Last but certainly not least is Golden Axe’s magic system. Tyris is given three main magical options. The first magic, selected with the left digital pad, is a fire missile that acts as a ranged weapon for single or multiple opponents. The second, selected with the right directional pad, is an explosion that bursts all enemies in the immediate area into flames. The third, which is the up position on the directional pad, is the Golden Axe which can be used to hit enemies that are out of range, and must be used to destroy undead enemies before they resurrect. With an adequate grasp of the game’s combat system, the magic is a simple but welcome accessory that may be used to clear an area much faster than fighting ever would. All three forms of magic upgrade throughout the game, taking on more powerful forms that eventually kill everything in sight while wiping out Tyris’ magic jars.

Having described Golden Axe now in roughly one thousand words, we will move on to the hideous beast that is the mass media’s presentation of the game. The media hated Golden Axe Beast Rider giving it an average score of 4.0/10. IGN said that the game had no combos in comparison to games Devil May Cry and God of War, and that the defensive moves were annoying. IGN's Chris Roper didn't understand the concept that a parry is not a block, but a deflection to set up a counter. Team Xbox’s Dale Nardozzi and Gamespot’s Chris Watter’s likewise lambasted Golden Axe’s combat system as “unfun.” It should be noted that all three failed to describe what was not fun about the game’s combat system, which indicates that the reviewers did not understand the game in the first place.

Tyris will only actually parry an attack if the parry button is hit after the enemy attack has begun. This should be obvious, since the parry and evade mechanic makes a distinction between horizontal and vertical attacks. Roper calls this "frustrating" and "annoying" because he has no concept of what a fight actually is. In a fight, even the most well thought out plans can go awry, and that's why being flexible to the ebb and flow of the fight is key to survival.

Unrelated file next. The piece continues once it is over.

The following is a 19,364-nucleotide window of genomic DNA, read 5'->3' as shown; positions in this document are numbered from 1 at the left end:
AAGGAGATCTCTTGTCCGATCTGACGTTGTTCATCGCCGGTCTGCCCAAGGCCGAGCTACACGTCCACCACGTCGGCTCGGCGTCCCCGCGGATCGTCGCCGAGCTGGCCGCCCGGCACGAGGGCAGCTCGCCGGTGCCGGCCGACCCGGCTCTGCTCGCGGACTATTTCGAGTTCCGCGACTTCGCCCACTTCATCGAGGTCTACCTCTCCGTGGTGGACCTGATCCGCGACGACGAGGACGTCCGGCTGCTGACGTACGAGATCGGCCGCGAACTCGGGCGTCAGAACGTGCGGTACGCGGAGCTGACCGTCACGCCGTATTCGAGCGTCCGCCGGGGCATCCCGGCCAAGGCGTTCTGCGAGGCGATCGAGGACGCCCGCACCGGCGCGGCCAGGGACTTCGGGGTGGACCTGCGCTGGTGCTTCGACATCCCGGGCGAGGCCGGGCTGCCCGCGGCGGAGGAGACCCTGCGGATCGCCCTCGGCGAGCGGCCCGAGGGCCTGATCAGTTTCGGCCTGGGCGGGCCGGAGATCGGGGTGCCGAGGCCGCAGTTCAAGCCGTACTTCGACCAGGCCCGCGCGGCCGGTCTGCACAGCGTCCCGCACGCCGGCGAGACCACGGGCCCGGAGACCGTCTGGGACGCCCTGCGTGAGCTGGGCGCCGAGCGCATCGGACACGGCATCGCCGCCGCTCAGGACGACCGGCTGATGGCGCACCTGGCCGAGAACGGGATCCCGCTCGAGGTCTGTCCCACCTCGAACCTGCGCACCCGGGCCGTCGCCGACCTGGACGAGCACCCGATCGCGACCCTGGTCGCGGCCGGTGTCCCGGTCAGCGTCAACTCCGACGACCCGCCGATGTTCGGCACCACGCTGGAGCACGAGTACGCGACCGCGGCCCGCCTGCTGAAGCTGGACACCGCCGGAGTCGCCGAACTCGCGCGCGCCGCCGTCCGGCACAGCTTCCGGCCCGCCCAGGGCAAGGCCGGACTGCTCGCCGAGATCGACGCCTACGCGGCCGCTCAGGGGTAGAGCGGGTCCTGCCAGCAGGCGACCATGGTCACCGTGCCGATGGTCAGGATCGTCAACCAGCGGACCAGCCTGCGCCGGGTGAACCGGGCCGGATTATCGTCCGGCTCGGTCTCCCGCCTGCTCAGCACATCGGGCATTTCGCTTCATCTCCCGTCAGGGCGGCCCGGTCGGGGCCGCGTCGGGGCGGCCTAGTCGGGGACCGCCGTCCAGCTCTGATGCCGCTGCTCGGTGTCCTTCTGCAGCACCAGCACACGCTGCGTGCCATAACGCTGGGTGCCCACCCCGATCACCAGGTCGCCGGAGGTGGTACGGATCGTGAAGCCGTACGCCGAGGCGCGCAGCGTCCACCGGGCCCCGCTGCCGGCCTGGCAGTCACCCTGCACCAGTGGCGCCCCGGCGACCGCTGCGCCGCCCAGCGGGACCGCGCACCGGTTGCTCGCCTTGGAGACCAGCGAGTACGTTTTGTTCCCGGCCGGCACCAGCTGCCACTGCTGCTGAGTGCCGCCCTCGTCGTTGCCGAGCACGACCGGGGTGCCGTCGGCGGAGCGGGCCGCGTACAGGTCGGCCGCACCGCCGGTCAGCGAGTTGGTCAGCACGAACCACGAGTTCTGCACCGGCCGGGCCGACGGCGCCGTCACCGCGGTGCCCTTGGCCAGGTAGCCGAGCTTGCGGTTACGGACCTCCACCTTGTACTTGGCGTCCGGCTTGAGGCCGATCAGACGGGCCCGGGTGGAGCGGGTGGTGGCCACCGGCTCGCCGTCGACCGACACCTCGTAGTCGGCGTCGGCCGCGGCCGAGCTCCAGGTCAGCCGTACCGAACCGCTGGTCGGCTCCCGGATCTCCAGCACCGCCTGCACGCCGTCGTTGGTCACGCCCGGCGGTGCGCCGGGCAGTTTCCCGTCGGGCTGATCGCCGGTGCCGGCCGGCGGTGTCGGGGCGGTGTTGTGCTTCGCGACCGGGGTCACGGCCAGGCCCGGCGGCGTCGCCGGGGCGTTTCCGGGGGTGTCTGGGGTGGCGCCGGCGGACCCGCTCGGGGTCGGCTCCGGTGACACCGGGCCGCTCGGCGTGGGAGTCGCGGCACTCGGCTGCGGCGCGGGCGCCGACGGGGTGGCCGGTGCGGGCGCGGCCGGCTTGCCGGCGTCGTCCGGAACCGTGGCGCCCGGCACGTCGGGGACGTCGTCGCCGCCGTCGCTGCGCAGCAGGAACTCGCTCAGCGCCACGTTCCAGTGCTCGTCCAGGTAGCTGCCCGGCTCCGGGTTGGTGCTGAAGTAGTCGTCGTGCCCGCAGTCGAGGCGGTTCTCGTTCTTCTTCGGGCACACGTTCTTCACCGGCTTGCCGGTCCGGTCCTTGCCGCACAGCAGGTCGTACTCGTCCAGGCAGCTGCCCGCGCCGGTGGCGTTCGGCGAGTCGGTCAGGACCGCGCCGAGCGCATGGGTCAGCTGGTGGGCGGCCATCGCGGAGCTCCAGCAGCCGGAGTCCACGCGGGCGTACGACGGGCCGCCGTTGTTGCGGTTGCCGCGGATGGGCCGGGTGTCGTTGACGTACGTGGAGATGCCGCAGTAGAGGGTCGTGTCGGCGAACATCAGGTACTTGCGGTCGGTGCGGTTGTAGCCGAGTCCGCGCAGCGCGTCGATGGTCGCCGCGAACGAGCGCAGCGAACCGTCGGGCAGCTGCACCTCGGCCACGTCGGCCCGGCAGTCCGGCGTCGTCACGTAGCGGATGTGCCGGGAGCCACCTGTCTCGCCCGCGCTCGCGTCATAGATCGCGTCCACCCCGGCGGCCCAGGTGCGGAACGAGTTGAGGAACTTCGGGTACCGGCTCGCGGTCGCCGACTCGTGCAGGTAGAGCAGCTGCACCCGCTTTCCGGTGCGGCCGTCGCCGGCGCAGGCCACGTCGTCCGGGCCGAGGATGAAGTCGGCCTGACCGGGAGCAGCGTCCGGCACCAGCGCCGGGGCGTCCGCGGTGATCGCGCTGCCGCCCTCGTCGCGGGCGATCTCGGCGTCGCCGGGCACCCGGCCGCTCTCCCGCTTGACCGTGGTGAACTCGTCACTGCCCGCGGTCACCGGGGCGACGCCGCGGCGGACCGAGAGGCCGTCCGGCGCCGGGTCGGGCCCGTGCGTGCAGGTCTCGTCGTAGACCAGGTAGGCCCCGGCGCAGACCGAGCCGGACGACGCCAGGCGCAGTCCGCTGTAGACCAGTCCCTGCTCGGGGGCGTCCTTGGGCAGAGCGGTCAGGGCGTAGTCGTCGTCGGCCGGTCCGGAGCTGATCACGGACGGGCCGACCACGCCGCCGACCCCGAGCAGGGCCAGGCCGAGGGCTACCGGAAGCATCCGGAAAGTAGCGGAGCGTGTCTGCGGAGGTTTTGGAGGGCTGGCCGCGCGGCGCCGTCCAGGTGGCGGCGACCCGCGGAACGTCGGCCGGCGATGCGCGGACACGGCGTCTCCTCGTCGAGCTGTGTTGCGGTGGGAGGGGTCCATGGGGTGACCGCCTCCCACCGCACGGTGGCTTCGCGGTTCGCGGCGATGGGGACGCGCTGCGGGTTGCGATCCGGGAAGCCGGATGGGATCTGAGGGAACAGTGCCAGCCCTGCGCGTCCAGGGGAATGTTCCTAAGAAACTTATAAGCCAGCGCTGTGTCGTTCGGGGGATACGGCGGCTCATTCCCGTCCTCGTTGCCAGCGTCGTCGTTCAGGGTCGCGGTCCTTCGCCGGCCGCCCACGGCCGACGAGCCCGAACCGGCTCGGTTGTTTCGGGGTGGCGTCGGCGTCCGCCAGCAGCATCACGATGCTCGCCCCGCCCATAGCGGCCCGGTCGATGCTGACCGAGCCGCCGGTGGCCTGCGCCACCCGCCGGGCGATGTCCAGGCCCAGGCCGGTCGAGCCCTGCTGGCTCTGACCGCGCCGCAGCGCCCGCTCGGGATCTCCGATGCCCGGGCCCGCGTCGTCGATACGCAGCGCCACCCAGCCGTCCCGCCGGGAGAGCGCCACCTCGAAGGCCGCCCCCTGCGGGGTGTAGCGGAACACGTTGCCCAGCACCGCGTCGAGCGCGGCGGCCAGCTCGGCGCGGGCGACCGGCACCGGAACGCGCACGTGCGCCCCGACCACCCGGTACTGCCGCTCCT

Being that this is an update to an arcade classic, I find it ironic how the media functions in today’s gaming culture. A handful of non-gaming professionals with “personality” can play a game for an unspecified amount of time and tell everybody else not to play it. What’s disgusting about this is that it appears as though the gaming public actually obeys them! If people were standing around a Golden Axe arcade machine in 1988 telling everybody in the arcade not to play the game because they thought it was not fun they’d have been laughed at. Read it in a magazine today, and sales figures plummet. Dave Halverson's scathing comments(1) on the subject need not be reiterated.

The only criticism that can be leveled on Golden Axe Beast Rider is its lack of multi-player. Especially since the original series was such a great multi-player experience, and the ending teases the player with the fact of Tyris, Gillius and Ax Battler’s alliance, this is a notable exclusion. With that said, nobody has developed a multi-player hack n slash that is as detailed as Golden Axe and seen it succeed. Secret Level did such an admirable job in bringing the series into the HD generation that their achievement should not be marred by what they did not include. The level design and combat system of Golden Axe simply would not have worked in a multiplayer scenario, end of story. If challenging and action packed combat is your thing, pick up Golden Axe Beast Rider for $20 on Amazon. If it isn’t please go find yourself a nice story game to play and leave would be classics like these to the professionals.